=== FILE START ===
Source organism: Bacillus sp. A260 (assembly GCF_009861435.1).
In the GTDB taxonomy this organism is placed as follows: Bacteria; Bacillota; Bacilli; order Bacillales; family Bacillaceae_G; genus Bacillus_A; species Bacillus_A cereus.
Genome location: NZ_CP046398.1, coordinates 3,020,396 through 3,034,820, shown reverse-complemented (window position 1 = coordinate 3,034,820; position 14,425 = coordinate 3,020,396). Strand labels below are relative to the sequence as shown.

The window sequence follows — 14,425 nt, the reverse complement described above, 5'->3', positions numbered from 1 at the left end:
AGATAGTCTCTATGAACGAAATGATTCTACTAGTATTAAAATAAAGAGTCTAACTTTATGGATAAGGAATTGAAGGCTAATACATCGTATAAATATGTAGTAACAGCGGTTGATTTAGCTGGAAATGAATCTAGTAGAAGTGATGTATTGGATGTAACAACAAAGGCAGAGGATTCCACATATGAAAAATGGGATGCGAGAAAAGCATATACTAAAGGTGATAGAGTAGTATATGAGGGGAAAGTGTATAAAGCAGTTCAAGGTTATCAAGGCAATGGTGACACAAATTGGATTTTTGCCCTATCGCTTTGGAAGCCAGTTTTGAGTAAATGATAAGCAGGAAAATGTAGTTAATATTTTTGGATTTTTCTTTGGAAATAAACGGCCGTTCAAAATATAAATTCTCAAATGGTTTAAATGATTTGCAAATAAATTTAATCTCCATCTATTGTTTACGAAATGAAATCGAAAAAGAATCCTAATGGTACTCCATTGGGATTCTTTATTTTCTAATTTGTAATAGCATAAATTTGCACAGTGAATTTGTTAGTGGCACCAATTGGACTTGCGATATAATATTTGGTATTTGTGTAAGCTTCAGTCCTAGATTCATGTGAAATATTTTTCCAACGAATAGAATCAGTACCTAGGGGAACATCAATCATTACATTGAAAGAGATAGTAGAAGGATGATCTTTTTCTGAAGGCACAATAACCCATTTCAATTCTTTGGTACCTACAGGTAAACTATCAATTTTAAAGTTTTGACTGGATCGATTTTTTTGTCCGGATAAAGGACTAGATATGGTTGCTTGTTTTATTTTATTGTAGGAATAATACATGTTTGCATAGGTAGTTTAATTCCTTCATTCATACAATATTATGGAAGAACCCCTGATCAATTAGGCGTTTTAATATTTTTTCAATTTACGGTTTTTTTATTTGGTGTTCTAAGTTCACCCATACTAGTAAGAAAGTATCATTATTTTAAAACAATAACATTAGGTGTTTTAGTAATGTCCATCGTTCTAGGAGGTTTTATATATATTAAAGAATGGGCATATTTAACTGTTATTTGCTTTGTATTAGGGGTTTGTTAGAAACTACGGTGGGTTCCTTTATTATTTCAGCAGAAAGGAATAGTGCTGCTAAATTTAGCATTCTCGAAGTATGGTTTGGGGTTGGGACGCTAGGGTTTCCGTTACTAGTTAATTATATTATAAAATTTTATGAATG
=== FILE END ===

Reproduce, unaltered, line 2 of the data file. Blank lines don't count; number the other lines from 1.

In the GTDB taxonomy this organism is placed as follows: Bacteria; Bacillota; Bacilli; order Bacillales; family Bacillaceae_G; genus Bacillus_A; species Bacillus_A cereus.